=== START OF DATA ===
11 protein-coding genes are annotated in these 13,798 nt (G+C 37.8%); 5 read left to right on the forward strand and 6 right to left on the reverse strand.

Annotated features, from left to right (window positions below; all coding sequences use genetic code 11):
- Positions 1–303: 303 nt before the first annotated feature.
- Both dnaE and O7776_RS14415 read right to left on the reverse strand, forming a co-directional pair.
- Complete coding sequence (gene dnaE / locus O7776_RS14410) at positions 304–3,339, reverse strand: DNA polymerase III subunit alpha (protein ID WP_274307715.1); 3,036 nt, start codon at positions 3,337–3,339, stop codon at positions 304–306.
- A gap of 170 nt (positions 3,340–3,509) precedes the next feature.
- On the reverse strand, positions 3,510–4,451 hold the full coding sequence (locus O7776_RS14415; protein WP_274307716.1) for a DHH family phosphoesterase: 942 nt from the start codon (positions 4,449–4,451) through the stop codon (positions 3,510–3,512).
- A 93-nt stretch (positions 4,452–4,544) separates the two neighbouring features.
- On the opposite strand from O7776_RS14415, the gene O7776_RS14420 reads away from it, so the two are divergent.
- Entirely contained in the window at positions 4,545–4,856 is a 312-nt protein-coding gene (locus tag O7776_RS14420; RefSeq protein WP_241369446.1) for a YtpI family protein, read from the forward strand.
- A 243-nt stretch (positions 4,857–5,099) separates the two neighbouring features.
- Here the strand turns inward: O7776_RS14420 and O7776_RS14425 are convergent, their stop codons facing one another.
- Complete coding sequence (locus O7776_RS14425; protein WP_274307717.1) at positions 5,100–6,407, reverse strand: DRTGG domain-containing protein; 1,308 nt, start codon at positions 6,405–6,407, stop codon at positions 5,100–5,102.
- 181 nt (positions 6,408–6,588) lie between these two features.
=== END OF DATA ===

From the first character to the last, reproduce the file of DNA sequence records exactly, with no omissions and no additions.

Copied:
11 protein-coding genes are annotated in these 13,798 nt (G+C 37.8%); 5 read left to right on the forward strand and 6 right to left on the reverse strand.

Annotated features, from left to right (window positions below; all coding sequences use genetic code 11):
- Positions 1–303: 303 nt before the first annotated feature.
- Both dnaE and O7776_RS14415 read right to left on the reverse strand, forming a co-directional pair.
- Complete coding sequence (gene dnaE / locus O7776_RS14410) at positions 304–3,339, reverse strand: DNA polymerase III subunit alpha (protein ID WP_274307715.1); 3,036 nt, start codon at positions 3,337–3,339, stop codon at positions 304–306.
- A gap of 170 nt (positions 3,340–3,509) precedes the next feature.
- On the reverse strand, positions 3,510–4,451 hold the full coding sequence (locus O7776_RS14415; protein WP_274307716.1) for a DHH family phosphoesterase: 942 nt from the start codon (positions 4,449–4,451) through the stop codon (positions 3,510–3,512).
- A 93-nt stretch (positions 4,452–4,544) separates the two neighbouring features.
- On the opposite strand from O7776_RS14415, the gene O7776_RS14420 reads away from it, so the two are divergent.
- Entirely contained in the window at positions 4,545–4,856 is a 312-nt protein-coding gene (locus tag O7776_RS14420; RefSeq protein WP_241369446.1) for a YtpI family protein, read from the forward strand.
- A 243-nt stretch (positions 4,857–5,099) separates the two neighbouring features.
- Here the strand turns inward: O7776_RS14420 and O7776_RS14425 are convergent, their stop codons facing one another.
- Complete coding sequence (locus O7776_RS14425; protein WP_274307717.1) at positions 5,100–6,407, reverse strand: DRTGG domain-containing protein; 1,308 nt, start codon at positions 6,405–6,407, stop codon at positions 5,100–5,102.
- 181 nt (positions 6,408–6,588) lie between these two features.